In efforts to “diversify” the workroom, some companies are hiding behind the gaze of inclusion in hopes of finding a token to enhance their agendas.

Joseph B. Hill, a Black Chief Diversity Officer with over 20 years of experience, accepted a new position to serve at Memorial Hermann Health System in the city of Houston as the Vice President, Chief Equity, Diversity and Inclusion Officer. 

To prepare for a relocation and help Hill find the right home, a real estate agent contracted by Memorial Hermann was hired. Hill noted red flags from the agent as he recalled “unconscious racial bias” being exhibited from the white realtor such as bringing light to a Black-owned clothing store and commenting, “One of those stores over there is owned by a rapper; I don’t know those guys.” Hill also recalled the agent presenting a public golf course as “someplace where you would play,” to wittingly imply he was not welcomed at a private club.

Hill, uncomfortable due to the microaggressions, presented a detailed account of the interaction to Lori Knowles, Memorial Hermann’s Human Resources Vice President in an email stating: “The experience crystalizes why the Chief, Equity Diversion and Inclusion Officer role is important for Memorial Hermann. Today, many companies are fraught with microaggressions that are unintentional or intentional that alienate employees. Memorial Hermann has an opportunity to truly leverage equity, diversity and inclusion to engage workforce, enhance the brand and increase positive patient outcomes.”

In response, Hill received an email from Knowles that said: “sorry that the experience . . . wasn’t what we strive to provide during the onboarding experience.”

Hill would later receive an alarming e-mail reflecting a change of heart from the company resulting in the loss of his job offer. 

“We regret to inform you that we are rescinding the offer of employment dated July 21, 2021. …,” an email from Knowles said. “We appreciate your interest in the position and wish you much success going forward.”

The email left Hill in “shock” and “floored,” NBC News reports.

Unknowingly, Hill would not be prepared for the email stating the company rescinded his offer that followed upon his return to Atlanta. Hill’s story serves as a harsh reminder of the internal discrepancies, which can occur when companies are focused on their image and likeness externally rather than implementing real change through honest hiring practices.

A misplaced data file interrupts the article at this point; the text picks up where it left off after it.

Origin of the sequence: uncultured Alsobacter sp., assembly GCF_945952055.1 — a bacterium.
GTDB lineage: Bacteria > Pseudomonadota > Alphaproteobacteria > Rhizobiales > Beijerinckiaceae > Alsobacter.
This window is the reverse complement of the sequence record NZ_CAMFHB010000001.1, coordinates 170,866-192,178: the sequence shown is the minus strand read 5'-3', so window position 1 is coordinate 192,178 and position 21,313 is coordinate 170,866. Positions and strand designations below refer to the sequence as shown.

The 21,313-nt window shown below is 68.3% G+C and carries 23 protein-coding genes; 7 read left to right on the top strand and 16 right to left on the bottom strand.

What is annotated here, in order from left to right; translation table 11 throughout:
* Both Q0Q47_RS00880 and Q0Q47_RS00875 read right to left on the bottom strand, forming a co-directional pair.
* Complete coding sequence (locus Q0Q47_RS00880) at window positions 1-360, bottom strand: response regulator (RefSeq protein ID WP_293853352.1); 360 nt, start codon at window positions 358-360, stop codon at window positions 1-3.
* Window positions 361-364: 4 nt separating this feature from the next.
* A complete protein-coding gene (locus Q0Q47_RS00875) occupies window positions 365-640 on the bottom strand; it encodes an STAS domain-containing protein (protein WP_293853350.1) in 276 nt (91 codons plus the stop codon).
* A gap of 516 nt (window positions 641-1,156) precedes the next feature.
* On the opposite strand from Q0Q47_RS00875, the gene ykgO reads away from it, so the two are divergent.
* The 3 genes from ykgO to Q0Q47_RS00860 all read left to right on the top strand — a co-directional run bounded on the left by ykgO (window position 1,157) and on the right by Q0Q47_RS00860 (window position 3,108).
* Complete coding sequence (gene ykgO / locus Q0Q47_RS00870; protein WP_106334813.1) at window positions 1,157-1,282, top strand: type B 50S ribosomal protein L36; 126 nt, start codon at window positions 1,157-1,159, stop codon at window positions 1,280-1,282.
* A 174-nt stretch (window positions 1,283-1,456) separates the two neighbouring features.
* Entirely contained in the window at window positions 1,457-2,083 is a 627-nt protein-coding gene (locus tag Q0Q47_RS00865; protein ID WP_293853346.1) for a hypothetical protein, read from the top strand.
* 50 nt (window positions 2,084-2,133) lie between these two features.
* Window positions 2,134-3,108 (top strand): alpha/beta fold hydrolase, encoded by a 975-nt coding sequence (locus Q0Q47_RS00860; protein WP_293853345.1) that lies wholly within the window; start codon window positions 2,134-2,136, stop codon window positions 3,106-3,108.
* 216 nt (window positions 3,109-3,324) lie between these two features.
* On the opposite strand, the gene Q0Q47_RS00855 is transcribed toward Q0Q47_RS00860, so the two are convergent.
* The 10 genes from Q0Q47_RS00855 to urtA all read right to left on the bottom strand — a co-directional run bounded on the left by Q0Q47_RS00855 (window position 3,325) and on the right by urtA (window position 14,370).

Memorial Hermann has since responded in light of Hill’s incident.

“Sometimes, during the hiring or onboarding process, circumstances can change that may lead to an offer of employment being rescinded. Out of respect for all individuals involved, it is Memorial Hermann’s practice not to discuss personnel matters publicly,” Memorial Hermann said in a statement. “Memorial Hermann remains committed to its EDI journey, including hiring a Chief EDI Officer. With this individual leading the charge, Memorial Hermann will continue to be the leading employer and healthcare provider of choice for all people and effect real change that will improve the health of our communities.”

According to NBC News, Hill was “dumbfounded further” when his lawyer, Mark Oberti was told two weeks later why Memorial Hermann rescinded his offer. One reason included him not being a “good fit” and according to the outlet, Oberti was also told “it was uncomfortable with Hill inquiring about hiring staff to build his team; that Hill wanted a larger relocation budget; that he rented and charged a luxury car to the company.” He also told that Hill was “too sensitive about race issues.”